Tombs and mausoleums were built to honour and commemorate important figures in Islamic history. They often featured domes, intricate stonework, and calligraphy. Examples include the Taj Mahal in India and the Gur-e Amir in Afghanistan.

5. Bazaar ArchitectureTraditional hammams

Bazaars or marketplaces were essential parts of Islamic cities. Their architecture typically featured covered streets lined with shops, khans (caravanserais for travellers), and hammams (public baths).

6. Fortification Architecture

Islamic fortifications, such as city walls, gates, and citadels, were designed for defensive purposes. They often incorporated architectural elements like towers, bastions, and moats.

7. Residential Architecture

Islamic residential architecture varied based on region and climate but often featured courtyards, fountains, and intricate woodwork and tilework. Examples include the traditional houses of Baghdad, Cairo, and Damascus.

Various factors, including regional traditions, available materials, and cultural exchanges, influenced these architectural styles. They showcased the artistic and architectural prowess of Islamic civilizations and continue to inspire modern architecture.

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9 Key Characteristics of Islamic Architecture in India

Islamic architecture in India created a unique identity by seamlessly adapting to the regional climate and context. This enabled the creation of a distinct architectural language that defined the landscape of medieval India. The most prominent Islamic architectural elements in India are mentioned below.

Buland Darwaza

Islamic architecture in India created a unique identity for itself by seamlessly adapting to the regional climate and context. This enabled the creation of a distinct architectural language that defined the landscape of medieval India. Mentioned- below are the most prominent Islamic architecture elements in India. 

1. Domed Roofs


A dome is a hemispherical structure that is typically used to cover a large interior space. In Islamic architecture in India, a dome symbolises the concept of the celestial sphere. Domes in India were usually onion-shaped and built with a double-shell structure- an outer shell made of stone or marble and an inner shell made of brick. This double-shell structure allows for greater stability and durability.

2. Minarets


Minarets are tall, slender towers that are typically located at one or more corners of a mosque or other Islamic building. They are typically topped by a small balcony, which offers a view of the surrounding area and is used as a platform for calling people to prayer meetings. Minarets are often designed to be highly decorative, with intricate carvings, tiles, or other ornamentation.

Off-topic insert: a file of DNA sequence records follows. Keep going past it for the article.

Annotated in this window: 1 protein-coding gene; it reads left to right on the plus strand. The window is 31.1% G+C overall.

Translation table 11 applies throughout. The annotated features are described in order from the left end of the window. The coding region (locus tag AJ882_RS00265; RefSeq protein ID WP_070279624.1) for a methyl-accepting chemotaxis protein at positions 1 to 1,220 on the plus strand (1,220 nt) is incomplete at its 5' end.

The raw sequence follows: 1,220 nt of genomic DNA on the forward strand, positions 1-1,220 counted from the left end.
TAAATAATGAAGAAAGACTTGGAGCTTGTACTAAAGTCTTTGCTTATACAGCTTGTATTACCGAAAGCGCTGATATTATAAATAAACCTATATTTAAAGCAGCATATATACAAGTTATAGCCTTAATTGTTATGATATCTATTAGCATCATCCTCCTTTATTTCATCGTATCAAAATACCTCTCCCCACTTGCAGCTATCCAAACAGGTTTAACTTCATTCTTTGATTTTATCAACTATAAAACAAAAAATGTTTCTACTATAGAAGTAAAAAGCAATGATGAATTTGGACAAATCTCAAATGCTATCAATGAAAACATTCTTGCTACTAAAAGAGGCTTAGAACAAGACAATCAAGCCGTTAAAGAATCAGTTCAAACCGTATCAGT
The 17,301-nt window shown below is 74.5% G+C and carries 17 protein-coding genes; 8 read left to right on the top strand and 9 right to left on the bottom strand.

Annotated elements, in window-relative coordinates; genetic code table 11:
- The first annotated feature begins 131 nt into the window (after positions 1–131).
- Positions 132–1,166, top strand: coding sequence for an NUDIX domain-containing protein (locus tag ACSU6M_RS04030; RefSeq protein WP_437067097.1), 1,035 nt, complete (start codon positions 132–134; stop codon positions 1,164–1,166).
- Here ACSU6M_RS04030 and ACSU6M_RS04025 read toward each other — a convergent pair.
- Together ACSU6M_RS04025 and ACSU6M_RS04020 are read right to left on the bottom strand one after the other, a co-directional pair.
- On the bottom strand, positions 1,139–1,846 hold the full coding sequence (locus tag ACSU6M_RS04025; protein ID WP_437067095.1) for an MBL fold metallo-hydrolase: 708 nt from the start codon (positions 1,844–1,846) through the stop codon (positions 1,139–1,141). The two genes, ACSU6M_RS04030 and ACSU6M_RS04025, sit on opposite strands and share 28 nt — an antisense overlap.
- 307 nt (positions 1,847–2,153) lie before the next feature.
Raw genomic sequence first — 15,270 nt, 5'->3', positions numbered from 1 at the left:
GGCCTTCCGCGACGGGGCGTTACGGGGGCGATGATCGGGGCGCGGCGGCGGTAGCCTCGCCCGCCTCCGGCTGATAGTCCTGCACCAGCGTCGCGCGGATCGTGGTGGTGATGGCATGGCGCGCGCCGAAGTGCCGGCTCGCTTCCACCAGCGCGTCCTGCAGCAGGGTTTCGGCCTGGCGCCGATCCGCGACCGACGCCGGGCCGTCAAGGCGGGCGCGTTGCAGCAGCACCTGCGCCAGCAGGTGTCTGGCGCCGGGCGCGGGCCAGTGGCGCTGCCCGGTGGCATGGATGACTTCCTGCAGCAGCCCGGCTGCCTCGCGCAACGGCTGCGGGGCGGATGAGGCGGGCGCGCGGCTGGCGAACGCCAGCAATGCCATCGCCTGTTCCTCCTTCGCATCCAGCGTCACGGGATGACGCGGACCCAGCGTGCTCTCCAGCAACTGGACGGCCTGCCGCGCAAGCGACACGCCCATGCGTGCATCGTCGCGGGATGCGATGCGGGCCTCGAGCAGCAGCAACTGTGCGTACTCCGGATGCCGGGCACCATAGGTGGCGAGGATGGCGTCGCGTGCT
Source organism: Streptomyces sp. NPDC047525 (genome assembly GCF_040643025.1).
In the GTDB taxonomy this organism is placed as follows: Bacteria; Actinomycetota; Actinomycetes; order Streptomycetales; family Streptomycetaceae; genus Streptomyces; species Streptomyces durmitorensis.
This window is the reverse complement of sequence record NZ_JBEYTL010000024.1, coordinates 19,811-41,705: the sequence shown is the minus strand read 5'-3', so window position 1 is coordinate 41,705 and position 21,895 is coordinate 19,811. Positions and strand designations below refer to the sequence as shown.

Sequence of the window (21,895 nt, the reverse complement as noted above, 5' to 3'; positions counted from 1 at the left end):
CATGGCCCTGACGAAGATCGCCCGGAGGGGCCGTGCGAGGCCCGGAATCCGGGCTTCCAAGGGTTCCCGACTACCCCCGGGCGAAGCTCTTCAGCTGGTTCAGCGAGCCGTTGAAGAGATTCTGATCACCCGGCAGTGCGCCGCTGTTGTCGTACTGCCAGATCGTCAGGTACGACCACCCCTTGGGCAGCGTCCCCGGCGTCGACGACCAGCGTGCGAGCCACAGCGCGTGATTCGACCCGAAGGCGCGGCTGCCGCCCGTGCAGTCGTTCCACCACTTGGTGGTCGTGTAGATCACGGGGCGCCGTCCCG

3. Archways


An arch is a curved structure that spans an opening, such as a doorway or a window, and supports the weight of the building above it. In India, Islamic arches are often characterised by their pointed or horseshoe shape. These arches are narrower at the base than at the top and are popularly known as “Mughal Arches.”

Read more: Masters Vs Certificate Courses: Which is Better for Architects and Engineers in 2024?

4. Calligraphy

Calligraphy is the art of decorative writing, and it is often used to adorn buildings, manuscripts, and other forms of Islamic art. In Islamic architecture, calligraphy is typically used to convey important religious messages or verses from the Quran. Calligraphy on Islamic buildings is often characterised by the use of Arabic script written intricately and in flowing forms. 

5. Geometric Patterns

Geometric patterns in Islamic buildings

Islamic buildings in India adorn geometric patterns created using a variety of shapes, including squares, circles, triangles, and stars. These patterns are often symmetrical, highly complex, and their creation requires a great deal of skill and precision. Geometric patterns are used in Islamic architecture for creating a sense of order and harmony in the building's design.

6. Courtyards

Courtyards are open-air spaces that are typically surrounded by buildings or walls and provide a tranquil and serene environment for prayer, contemplation, or socialising. Usually, courtyards in Islamic buildings feature intricate geometric patterns or floral designs on the floors. The surrounding walls may be adorned with decorative elements, creating a sense of harmony and unity between the various components of the structure.

7. Water Features

Water feature at the Taj Mahal

Water has a special significance in Islamic culture, representing purity, fertility, and life-giving properties. So, water features are used in Islamic architecture to create a peaceful and calming atmosphere, helping to soothe the senses and encourage contemplation and relaxation. Pools and fountains are typically placed in courtyards and gardens as a serene landscape element.

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8. Ornate Decoration

Islamic architecture in India encompasses a wide range of ornamentation styles, techniques, and motifs, and it is often executed with exquisite craftsmanship and attention to detail.  Ornamentation in Islamic buildings is typically executed in stone carving, stucco work, tile work, plaster, wood carving, and metalwork.